What ever happened to learning to make applesauce in home economics?
Learning to prepare and cook applesauce was a staple lesson when a room of grown farmers, gardeners, business owners and elected officials were in school. But today’s children — including several of those community members’ own — are learning how to cook pasta and pancakes.
Food is everywhere, said Anne Palmer, program director for the Center for a Livable Future at Johns Hopkins. Food also comes in bigger portions, is more processed, and is less nutritious.
“All those extra calories have caught up with us,” Palmer said.
Palmer was invited to speak last week at Fox Haven Farm to a group of residents who are concerned about the future of food in Frederick County.
Despite coming from varied backgrounds, they share the goal of identifying the gaps in the local food system and crafting solutions that will meaningfully change the way people produce, purchase and consume food. One way that might be achieved is through the creation of a Food Policy Council.
At the Center for a Livable Future, Palmer monitors how local and regional groups shape the access to food in the areas where they work. There are about eight food policy councils in Maryland, including the Western Maryland Food Council, which covers Garrett, Allegany and Washington counties.
What she has found is that healthy food systems can be filtered down to five factors: vibrant farms, healthy people, strong communities, healthy ecosystems and thriving local economies.
Frederick County is already working to safeguard some of these, said Katie Albaugh, agriculture business development specialist in the county Office of Economic Development. Frederick County has helped put over 50,000 acres of farmland into permanent preservation and developed a free “homegrown here” sticker for businesses, farms and restaurants to advertise that they use locally grown food.
Still, Frederick County faces challenges when it comes to consuming the food it grows here, which became clear when the event’s host, JoAnn Coates-Hunter, opened the conversation to the crowd.
School is out during the peak growing season, which makes buying fresh, local produce difficult, said Stephen O’Brey, procurement coordinator for Frederick County Public Schools. The school system has a long-standing relationship with Catoctin Mountain Orchard and can get apples year-round, but the kids get tired of eating the same fruit, O’Brey said.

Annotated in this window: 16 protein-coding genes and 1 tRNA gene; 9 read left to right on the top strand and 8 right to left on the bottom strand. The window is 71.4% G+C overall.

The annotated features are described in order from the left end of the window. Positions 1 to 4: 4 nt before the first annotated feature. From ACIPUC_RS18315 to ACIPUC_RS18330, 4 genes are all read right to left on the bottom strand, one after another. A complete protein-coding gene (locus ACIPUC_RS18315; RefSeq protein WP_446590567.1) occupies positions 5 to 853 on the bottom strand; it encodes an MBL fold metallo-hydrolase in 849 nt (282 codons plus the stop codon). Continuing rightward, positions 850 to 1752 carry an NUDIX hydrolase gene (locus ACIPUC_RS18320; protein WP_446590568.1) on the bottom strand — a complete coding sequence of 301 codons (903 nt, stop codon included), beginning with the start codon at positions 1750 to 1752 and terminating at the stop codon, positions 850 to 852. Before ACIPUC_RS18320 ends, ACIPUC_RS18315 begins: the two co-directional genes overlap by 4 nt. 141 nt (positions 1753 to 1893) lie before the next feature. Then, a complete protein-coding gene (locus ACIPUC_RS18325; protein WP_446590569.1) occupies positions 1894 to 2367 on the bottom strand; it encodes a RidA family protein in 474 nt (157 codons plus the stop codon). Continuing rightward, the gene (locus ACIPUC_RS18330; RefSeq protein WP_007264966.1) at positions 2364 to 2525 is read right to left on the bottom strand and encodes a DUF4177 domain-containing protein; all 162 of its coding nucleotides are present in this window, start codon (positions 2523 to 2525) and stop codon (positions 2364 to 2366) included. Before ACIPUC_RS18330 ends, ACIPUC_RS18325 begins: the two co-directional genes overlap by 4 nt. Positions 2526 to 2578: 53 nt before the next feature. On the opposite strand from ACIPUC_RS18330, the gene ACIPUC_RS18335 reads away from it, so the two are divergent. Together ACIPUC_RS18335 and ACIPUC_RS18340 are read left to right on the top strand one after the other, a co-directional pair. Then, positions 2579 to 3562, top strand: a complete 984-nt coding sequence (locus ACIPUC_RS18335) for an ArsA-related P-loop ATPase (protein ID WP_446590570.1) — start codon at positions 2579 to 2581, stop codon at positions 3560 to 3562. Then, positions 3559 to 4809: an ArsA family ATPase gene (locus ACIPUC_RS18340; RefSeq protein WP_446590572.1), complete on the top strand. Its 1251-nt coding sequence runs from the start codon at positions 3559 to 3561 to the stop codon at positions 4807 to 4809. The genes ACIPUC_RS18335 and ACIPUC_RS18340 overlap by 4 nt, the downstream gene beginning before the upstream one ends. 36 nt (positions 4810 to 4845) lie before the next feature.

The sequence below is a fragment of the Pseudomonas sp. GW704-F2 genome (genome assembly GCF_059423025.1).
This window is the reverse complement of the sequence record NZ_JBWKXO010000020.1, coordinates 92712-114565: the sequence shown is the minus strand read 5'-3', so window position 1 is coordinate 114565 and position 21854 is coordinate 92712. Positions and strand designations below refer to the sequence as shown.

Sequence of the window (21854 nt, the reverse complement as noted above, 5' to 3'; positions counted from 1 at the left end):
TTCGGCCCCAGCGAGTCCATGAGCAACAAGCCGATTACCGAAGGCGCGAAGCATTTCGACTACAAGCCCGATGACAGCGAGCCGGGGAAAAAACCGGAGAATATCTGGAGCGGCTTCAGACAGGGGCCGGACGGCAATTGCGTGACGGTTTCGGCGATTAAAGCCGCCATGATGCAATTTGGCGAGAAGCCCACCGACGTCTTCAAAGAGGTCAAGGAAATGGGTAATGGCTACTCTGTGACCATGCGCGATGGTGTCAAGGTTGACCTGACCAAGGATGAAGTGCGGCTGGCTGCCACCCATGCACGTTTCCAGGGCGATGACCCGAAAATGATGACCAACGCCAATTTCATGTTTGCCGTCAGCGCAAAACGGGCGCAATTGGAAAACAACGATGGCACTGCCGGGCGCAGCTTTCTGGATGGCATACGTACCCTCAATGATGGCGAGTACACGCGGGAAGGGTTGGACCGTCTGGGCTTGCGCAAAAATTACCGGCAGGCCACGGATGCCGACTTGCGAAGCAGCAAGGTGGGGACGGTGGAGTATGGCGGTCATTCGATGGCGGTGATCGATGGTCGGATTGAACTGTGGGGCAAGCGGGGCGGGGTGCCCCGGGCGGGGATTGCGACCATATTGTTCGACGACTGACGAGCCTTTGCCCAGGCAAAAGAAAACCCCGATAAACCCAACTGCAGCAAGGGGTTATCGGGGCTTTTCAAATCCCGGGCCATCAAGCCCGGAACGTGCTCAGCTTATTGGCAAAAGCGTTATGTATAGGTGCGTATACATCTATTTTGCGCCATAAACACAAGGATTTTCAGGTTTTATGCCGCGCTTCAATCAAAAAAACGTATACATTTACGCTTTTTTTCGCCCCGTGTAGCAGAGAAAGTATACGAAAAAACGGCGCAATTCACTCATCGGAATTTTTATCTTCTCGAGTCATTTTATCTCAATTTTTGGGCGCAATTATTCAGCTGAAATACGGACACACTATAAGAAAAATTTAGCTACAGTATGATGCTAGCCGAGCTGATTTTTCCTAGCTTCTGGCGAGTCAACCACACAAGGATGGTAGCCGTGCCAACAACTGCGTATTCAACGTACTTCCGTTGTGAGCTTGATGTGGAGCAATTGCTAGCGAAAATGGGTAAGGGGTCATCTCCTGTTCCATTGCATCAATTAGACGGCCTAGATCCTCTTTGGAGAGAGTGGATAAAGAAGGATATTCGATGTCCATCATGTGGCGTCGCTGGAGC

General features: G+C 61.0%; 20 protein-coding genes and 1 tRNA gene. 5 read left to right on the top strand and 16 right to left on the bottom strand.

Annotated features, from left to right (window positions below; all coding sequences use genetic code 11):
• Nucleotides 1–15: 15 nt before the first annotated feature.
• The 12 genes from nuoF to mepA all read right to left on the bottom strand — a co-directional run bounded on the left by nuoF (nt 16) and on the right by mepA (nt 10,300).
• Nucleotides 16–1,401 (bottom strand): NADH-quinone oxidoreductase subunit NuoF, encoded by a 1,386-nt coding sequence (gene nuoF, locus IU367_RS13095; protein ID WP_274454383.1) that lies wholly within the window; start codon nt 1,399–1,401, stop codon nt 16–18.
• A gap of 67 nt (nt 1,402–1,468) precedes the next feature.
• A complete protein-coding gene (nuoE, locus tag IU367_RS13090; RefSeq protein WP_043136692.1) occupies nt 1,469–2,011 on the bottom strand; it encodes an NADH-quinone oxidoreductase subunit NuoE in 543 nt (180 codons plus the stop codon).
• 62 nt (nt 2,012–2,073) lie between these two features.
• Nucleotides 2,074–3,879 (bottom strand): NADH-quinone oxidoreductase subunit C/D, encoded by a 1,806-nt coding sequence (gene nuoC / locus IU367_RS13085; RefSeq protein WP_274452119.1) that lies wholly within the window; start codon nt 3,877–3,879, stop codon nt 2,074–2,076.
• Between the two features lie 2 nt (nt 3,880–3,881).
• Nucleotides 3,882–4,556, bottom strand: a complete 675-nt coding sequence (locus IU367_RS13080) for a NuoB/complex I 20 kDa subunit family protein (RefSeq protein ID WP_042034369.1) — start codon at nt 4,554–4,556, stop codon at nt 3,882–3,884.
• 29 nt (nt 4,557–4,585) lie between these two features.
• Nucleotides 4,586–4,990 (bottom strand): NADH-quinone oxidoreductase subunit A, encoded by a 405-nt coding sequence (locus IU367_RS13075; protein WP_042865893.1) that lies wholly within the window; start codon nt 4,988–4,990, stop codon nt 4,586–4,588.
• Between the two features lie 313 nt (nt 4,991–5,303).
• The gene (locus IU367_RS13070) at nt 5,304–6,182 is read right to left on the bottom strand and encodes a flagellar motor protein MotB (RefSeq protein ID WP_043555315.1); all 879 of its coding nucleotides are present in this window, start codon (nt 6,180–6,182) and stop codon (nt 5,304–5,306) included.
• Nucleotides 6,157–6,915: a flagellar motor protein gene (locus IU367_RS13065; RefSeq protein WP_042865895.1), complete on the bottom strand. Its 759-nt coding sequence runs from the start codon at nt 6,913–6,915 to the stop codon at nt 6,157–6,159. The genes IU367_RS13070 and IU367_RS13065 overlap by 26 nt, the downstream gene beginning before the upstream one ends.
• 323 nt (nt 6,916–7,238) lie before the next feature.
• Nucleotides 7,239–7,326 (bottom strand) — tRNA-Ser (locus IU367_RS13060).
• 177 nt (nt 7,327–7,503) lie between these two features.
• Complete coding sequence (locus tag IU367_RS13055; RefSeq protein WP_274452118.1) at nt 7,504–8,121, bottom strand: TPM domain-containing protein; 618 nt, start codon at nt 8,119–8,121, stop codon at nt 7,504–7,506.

To change things up around the holidays, O’Brey purchased squash and sweet potatoes but watched almost all of it be thrown in the trash by students. Waste on that scale makes it hard to justify to his bosses the purchase of fresh produce in the future, he said.
Community gardens and food pantries have a similar problem, attendees said. Fresh produce has a shorter shelf life, and some of the people using the food assistance programs do not have the time or skills to prepare the raw food. For this reason, they prefer processed microwavable meals over fresh products.
“I was most surprised to find out the number of organizations that have people throwing away fresh food,” County Executive Jan Gardner said after the meeting.
Many raw foods can be washed and eaten whole, which presents an opportunity for the county to work on food education, she said.
Aroosa Khan, an administrator at the Islamic Society of Frederick, was similarly empowered by the idea of beginning the conversation to educate the children at the mosque on how to prepare whole foods. The mosque plans to start a community garden, but pairing it with cooking classes for the youth may make it even more valuable for their community, she said.
A separate challenge the county faces is “closing the loop” at the end of the food system by making sure scraps are composted instead of sent to a landfill.
Don Ludke, 71, attended Thursday’s meeting specifically to see how Frederick could improve its composting initiatives. Ludke is a master gardener and grows 85 percent of his own food. He has visited schools and given presentations on composting, but he has found that unless the principal is motivated to make changes, nothing gets done.
This is a problem, he said, because when a generation grows up learning a behavior, members of that generation will carry the behavior into adulthood and attempt to change the behavior of elders. Ludke said his grandchildren are constantly reminding him to fasten his seat belt, which didn’t exist when he learned to drive.
“Adults aren’t going to lead the change. Kids are,” Ludke said.
Thursday’s meeting was one of many that will help the community decide if it wants to create a formal food policy council.
The council can be structured in several ways, including as a registered 501(c)(3) nonprofit or embedded in the county government. Gardner said she supported the idea in some ways, but believed that it would be best suited outside the government.
“This is brave work, and I think every single person in this room is critical,” Coates-Hunter said.